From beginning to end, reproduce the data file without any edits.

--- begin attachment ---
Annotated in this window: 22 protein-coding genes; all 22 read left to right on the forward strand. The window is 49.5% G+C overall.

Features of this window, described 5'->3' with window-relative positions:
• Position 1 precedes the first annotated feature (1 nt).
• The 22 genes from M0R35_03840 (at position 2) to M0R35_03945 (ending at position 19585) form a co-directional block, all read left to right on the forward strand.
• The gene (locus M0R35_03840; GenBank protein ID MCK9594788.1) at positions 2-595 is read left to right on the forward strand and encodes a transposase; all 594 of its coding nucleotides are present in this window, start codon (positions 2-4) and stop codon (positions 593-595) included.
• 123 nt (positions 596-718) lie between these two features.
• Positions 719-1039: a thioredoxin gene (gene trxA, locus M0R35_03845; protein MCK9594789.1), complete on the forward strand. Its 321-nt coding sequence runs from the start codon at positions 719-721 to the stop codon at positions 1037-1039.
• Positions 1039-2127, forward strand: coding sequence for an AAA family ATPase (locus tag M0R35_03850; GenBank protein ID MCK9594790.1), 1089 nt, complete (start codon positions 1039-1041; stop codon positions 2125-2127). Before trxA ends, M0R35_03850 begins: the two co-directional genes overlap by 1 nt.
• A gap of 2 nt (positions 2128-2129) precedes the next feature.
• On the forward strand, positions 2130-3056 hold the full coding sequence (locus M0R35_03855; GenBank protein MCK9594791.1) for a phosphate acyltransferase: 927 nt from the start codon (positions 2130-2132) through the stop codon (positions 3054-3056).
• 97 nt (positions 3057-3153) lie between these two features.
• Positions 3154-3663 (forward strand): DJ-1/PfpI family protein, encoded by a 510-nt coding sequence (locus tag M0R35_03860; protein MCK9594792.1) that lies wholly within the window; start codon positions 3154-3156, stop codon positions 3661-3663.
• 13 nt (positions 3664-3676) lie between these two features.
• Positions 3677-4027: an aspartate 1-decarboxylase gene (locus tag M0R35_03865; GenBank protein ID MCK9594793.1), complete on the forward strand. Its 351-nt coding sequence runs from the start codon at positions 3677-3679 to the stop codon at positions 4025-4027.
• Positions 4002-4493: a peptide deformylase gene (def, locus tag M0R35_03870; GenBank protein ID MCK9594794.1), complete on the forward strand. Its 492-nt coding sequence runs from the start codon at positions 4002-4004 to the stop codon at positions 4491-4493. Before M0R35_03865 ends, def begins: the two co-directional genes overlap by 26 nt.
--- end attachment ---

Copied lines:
Annotated in this window: 22 protein-coding genes; all 22 read left to right on the forward strand. The window is 49.5% G+C overall.

Features of this window, described 5'->3' with window-relative positions:
• Position 1 precedes the first annotated feature (1 nt).
• The 22 genes from M0R35_03840 (at position 2) to M0R35_03945 (ending at position 19585) form a co-directional block, all read left to right on the forward strand.
• The gene (locus M0R35_03840; GenBank protein ID MCK9594788.1) at positions 2-595 is read left to right on the forward strand and encodes a transposase; all 594 of its coding nucleotides are present in this window, start codon (positions 2-4) and stop codon (positions 593-595) included.
• 123 nt (positions 596-718) lie between these two features.
• Positions 719-1039: a thioredoxin gene (gene trxA, locus M0R35_03845; protein MCK9594789.1), complete on the forward strand. Its 321-nt coding sequence runs from the start codon at positions 719-721 to the stop codon at positions 1037-1039.
• Positions 1039-2127, forward strand: coding sequence for an AAA family ATPase (locus tag M0R35_03850; GenBank protein ID MCK9594790.1), 1089 nt, complete (start codon positions 1039-1041; stop codon positions 2125-2127). Before trxA ends, M0R35_03850 begins: the two co-directional genes overlap by 1 nt.
• A gap of 2 nt (positions 2128-2129) precedes the next feature.
• On the forward strand, positions 2130-3056 hold the full coding sequence (locus M0R35_03855; GenBank protein MCK9594791.1) for a phosphate acyltransferase: 927 nt from the start codon (positions 2130-2132) through the stop codon (positions 3054-3056).
• 97 nt (positions 3057-3153) lie between these two features.
• Positions 3154-3663 (forward strand): DJ-1/PfpI family protein, encoded by a 510-nt coding sequence (locus tag M0R35_03860; protein MCK9594792.1) that lies wholly within the window; start codon positions 3154-3156, stop codon positions 3661-3663.
• 13 nt (positions 3664-3676) lie between these two features.
• Positions 3677-4027: an aspartate 1-decarboxylase gene (locus tag M0R35_03865; GenBank protein ID MCK9594793.1), complete on the forward strand. Its 351-nt coding sequence runs from the start codon at positions 3677-3679 to the stop codon at positions 4025-4027.
• Positions 4002-4493: a peptide deformylase gene (def, locus tag M0R35_03870; GenBank protein ID MCK9594794.1), complete on the forward strand. Its 492-nt coding sequence runs from the start codon at positions 4002-4004 to the stop codon at positions 4491-4493. Before M0R35_03865 ends, def begins: the two co-directional genes overlap by 26 nt.